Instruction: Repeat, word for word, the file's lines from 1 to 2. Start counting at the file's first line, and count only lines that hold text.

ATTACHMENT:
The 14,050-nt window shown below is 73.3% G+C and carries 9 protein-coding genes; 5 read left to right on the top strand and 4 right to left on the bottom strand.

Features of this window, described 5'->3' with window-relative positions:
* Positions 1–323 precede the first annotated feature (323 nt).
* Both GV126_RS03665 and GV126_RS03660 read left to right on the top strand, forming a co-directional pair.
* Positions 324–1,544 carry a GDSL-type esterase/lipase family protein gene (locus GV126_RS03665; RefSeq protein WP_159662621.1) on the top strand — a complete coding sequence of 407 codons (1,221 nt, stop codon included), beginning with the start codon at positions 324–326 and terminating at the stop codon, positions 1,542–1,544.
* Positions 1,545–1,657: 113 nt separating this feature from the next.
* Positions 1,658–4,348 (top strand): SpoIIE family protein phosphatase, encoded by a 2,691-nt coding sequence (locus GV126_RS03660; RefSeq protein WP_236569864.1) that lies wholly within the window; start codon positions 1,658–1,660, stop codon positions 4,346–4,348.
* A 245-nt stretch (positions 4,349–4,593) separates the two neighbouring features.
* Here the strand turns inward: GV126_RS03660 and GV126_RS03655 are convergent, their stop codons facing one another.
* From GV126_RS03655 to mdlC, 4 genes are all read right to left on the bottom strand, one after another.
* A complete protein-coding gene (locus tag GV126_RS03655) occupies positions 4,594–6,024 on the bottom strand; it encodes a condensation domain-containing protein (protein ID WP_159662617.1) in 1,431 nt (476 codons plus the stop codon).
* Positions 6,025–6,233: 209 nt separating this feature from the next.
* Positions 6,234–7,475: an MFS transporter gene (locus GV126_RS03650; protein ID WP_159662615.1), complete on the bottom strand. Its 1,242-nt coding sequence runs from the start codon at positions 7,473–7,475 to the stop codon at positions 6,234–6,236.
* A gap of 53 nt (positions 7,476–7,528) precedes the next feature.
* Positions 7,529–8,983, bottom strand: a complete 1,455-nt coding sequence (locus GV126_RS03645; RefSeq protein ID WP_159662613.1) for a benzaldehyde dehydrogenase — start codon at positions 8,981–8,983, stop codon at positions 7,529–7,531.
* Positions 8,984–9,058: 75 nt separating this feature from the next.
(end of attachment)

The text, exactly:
The 14,050-nt window shown below is 73.3% G+C and carries 9 protein-coding genes; 5 read left to right on the top strand and 4 right to left on the bottom strand.

Features of this window, described 5'->3' with window-relative positions: